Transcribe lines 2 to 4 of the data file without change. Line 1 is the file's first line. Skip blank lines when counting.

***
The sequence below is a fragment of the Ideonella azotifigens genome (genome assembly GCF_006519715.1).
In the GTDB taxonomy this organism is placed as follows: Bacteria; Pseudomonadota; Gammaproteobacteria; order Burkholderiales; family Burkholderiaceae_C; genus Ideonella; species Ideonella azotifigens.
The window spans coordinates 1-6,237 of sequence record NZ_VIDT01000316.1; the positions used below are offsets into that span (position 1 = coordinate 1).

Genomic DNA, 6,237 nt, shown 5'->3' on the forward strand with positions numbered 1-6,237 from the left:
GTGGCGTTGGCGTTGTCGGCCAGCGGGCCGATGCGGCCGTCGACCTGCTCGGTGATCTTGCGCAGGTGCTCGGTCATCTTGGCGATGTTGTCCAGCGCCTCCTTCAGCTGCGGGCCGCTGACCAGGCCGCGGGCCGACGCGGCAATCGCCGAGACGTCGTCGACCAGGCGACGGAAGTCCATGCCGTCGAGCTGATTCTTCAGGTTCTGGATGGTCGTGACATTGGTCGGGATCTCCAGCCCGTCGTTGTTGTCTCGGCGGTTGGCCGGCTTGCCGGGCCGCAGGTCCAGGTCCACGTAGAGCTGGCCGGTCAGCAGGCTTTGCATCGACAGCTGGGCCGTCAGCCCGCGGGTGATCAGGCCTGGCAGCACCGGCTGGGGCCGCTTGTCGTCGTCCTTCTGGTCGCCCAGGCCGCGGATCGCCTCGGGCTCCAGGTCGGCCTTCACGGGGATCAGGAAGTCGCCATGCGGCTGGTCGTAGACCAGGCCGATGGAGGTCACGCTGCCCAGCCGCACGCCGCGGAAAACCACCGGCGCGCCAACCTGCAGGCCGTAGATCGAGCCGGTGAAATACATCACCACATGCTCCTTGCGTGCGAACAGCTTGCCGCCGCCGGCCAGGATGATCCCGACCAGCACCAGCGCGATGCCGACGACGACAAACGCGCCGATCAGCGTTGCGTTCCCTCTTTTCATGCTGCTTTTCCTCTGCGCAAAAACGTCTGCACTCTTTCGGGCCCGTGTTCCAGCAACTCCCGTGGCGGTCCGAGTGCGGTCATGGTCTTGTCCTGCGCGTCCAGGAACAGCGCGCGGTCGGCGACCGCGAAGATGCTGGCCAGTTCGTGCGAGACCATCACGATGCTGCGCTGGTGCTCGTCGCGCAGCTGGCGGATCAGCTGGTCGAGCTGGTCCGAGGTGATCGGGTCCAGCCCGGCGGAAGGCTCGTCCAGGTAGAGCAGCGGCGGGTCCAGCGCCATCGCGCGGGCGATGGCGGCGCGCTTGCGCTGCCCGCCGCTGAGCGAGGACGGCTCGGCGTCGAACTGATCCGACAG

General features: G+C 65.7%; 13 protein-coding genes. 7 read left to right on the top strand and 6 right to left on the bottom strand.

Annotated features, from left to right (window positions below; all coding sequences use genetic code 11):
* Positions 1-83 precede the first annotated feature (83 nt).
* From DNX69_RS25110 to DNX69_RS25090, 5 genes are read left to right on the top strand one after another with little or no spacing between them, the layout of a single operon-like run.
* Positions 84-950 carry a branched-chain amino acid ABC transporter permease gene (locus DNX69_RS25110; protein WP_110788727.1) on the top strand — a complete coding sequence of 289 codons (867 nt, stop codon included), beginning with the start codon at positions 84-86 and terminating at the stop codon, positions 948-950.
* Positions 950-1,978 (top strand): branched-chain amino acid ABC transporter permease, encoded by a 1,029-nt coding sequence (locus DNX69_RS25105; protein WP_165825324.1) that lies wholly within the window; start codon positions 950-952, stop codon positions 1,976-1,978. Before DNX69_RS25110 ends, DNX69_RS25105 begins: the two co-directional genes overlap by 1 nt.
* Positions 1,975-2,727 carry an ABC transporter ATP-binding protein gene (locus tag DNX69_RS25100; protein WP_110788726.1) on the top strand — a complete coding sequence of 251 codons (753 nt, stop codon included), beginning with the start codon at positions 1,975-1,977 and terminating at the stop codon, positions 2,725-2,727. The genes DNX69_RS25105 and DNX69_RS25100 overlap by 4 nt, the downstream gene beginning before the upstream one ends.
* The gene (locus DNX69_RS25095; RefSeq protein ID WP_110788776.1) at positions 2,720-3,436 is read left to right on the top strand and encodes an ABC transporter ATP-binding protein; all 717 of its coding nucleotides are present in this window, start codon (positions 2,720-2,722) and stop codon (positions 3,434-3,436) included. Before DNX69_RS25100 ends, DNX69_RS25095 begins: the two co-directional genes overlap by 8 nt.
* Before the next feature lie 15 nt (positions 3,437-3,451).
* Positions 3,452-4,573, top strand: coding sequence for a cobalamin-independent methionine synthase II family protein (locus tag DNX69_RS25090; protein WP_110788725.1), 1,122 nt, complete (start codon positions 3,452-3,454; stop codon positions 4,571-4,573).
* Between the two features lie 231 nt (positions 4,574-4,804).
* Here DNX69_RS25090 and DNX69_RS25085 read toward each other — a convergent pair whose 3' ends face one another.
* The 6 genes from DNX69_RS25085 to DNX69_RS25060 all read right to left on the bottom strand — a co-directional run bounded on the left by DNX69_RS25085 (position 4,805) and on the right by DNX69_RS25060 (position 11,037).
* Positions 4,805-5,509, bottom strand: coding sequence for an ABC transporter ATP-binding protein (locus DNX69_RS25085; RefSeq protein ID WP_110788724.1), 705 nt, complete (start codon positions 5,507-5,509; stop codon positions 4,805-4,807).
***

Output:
In the GTDB taxonomy this organism is placed as follows: Bacteria; Pseudomonadota; Gammaproteobacteria; order Burkholderiales; family Burkholderiaceae_C; genus Ideonella; species Ideonella azotifigens.
The window spans coordinates 1-6,237 of sequence record NZ_VIDT01000316.1; the positions used below are offsets into that span (position 1 = coordinate 1).

Genomic DNA, 6,237 nt, shown 5'->3' on the forward strand with positions numbered 1-6,237 from the left: